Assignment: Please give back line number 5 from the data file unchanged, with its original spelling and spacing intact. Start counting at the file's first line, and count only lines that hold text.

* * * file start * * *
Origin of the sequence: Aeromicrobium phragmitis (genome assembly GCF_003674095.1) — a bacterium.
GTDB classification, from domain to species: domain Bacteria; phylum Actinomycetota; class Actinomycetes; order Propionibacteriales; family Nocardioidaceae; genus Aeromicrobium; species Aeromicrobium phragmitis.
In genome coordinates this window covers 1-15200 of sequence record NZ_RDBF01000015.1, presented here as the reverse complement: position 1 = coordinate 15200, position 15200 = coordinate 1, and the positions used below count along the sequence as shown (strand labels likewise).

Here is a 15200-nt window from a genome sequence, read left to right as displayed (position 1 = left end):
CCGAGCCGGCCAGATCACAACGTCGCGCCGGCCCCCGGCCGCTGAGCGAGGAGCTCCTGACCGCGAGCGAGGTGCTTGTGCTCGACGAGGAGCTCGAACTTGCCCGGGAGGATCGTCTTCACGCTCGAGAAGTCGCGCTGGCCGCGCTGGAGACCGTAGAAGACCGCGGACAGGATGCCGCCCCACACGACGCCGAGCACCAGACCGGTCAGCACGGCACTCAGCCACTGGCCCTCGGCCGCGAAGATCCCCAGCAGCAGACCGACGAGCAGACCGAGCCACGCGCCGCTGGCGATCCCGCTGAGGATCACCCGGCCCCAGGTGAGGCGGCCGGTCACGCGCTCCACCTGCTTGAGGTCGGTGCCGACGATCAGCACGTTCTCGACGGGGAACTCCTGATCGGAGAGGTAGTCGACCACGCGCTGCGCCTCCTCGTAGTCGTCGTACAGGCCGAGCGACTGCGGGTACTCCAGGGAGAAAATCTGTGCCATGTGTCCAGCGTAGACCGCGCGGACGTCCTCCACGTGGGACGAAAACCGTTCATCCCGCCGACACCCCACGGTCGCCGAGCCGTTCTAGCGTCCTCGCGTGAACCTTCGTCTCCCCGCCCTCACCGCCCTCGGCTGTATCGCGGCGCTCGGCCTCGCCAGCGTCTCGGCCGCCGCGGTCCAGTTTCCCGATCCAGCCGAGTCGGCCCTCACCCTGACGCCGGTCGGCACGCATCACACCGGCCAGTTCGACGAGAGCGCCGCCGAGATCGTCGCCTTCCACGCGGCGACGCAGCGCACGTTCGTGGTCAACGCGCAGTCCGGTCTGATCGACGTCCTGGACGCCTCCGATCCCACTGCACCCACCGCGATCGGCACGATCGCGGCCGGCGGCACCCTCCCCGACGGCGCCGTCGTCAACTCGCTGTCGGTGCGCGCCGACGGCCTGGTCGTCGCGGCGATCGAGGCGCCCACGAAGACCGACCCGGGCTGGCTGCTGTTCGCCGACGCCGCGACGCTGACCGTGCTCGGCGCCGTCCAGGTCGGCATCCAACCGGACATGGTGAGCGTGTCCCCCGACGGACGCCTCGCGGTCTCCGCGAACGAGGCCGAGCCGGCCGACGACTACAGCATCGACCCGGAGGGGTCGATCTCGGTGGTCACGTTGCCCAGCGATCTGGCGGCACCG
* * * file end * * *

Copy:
CCGAGCCGGCCAGATCACAACGTCGCGCCGGCCCCCGGCCGCTGAGCGAGGAGCTCCTGACCGCGAGCGAGGTGCTTGTGCTCGACGAGGAGCTCGAACTTGCCCGGGAGGATCGTCTTCACGCTCGAGAAGTCGCGCTGGCCGCGCTGGAGACCGTAGAAGACCGCGGACAGGATGCCGCCCCACACGACGCCGAGCACCAGACCGGTCAGCACGGCACTCAGCCACTGGCCCTCGGCCGCGAAGATCCCCAGCAGCAGACCGACGAGCAGACCGAGCCACGCGCCGCTGGCGATCCCGCTGAGGATCACCCGGCCCCAGGTGAGGCGGCCGGTCACGCGCTCCACCTGCTTGAGGTCGGTGCCGACGATCAGCACGTTCTCGACGGGGAACTCCTGATCGGAGAGGTAGTCGACCACGCGCTGCGCCTCCTCGTAGTCGTCGTACAGGCCGAGCGACTGCGGGTACTCCAGGGAGAAAATCTGTGCCATGTGTCCAGCGTAGACCGCGCGGACGTCCTCCACGTGGGACGAAAACCGTTCATCCCGCCGACACCCCACGGTCGCCGAGCCGTTCTAGCGTCCTCGCGTGAACCTTCGTCTCCCCGCCCTCACCGCCCTCGGCTGTATCGCGGCGCTCGGCCTCGCCAGCGTCTCGGCCGCCGCGGTCCAGTTTCCCGATCCAGCCGAGTCGGCCCTCACCCTGACGCCGGTCGGCACGCATCACACCGGCCAGTTCGACGAGAGCGCCGCCGAGATCGTCGCCTTCCACGCGGCGACGCAGCGCACGTTCGTGGTCAACGCGCAGTCCGGTCTGATCGACGTCCTGGACGCCTCCGATCCCACTGCACCCACCGCGATCGGCACGATCGCGGCCGGCGGCACCCTCCCCGACGGCGCCGTCGTCAACTCGCTGTCGGTGCGCGCCGACGGCCTGGTCGTCGCGGCGATCGAGGCGCCCACGAAGACCGACCCGGGCTGGCTGCTGTTCGCCGACGCCGCGACGCTGACCGTGCTCGGCGCCGTCCAGGTCGGCATCCAACCGGACATGGTGAGCGTGTCCCCCGACGGACGCCTCGCGGTCTCCGCGAACGAGGCCGAGCCGGCCGACGACTACAGCATCGACCCGGAGGGGTCGATCTCGGTGGTCACGTTGCCCAGCGATCTGGCGGCACCG